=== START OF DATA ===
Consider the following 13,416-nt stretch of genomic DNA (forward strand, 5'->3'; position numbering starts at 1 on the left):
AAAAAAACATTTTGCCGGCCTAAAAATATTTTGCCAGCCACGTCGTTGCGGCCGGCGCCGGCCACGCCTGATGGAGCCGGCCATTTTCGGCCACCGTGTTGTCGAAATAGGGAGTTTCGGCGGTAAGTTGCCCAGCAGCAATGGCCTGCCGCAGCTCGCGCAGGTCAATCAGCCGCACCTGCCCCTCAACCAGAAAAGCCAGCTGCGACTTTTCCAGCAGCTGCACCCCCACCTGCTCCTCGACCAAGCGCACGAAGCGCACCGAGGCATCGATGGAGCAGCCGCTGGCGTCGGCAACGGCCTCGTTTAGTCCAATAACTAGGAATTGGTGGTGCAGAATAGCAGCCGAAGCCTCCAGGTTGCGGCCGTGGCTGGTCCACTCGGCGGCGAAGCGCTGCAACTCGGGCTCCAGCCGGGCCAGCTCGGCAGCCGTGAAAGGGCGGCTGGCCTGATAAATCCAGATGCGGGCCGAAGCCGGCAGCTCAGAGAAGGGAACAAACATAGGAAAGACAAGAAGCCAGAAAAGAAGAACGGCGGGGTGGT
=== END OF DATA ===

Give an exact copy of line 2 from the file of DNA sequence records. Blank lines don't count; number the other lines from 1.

AAAAAAACATTTTGCCGGCCTAAAAATATTTTGCCAGCCACGTCGTTGCGGCCGGCGCCGGCCACGCCTGATGGAGCCGGCCATTTTCGGCCACCGTGTTGTCGAAATAGGGAGTTTCGGCGGTAAGTTGCCCAGCAGCAATGGCCTGCCGCAGCTCGCGCAGGTCAATCAGCCGCACCTGCCCCTCAACCAGAAAAGCCAGCTGCGACTTTTCCAGCAGCTGCACCCCCACCTGCTCCTCGACCAAGCGCACGAAGCGCACCGAGGCATCGATGGAGCAGCCGCTGGCGTCGGCAACGGCCTCGTTTAGTCCAATAACTAGGAATTGGTGGTGCAGAATAGCAGCCGAAGCCTCCAGGTTGCGGCCGTGGCTGGTCCACTCGGCGGCGAAGCGCTGCAACTCGGGCTCCAGCCGGGCCAGCTCGGCAGCCGTGAAAGGGCGGCTGGCCTGATAAATCCAGATGCGGGCCGAAGCCGGCAGCTCAGAGAAGGGAACAAACATAGGAAAGACAAGAAGCCAGAAAAGAAGAACGGCGGGGTGGT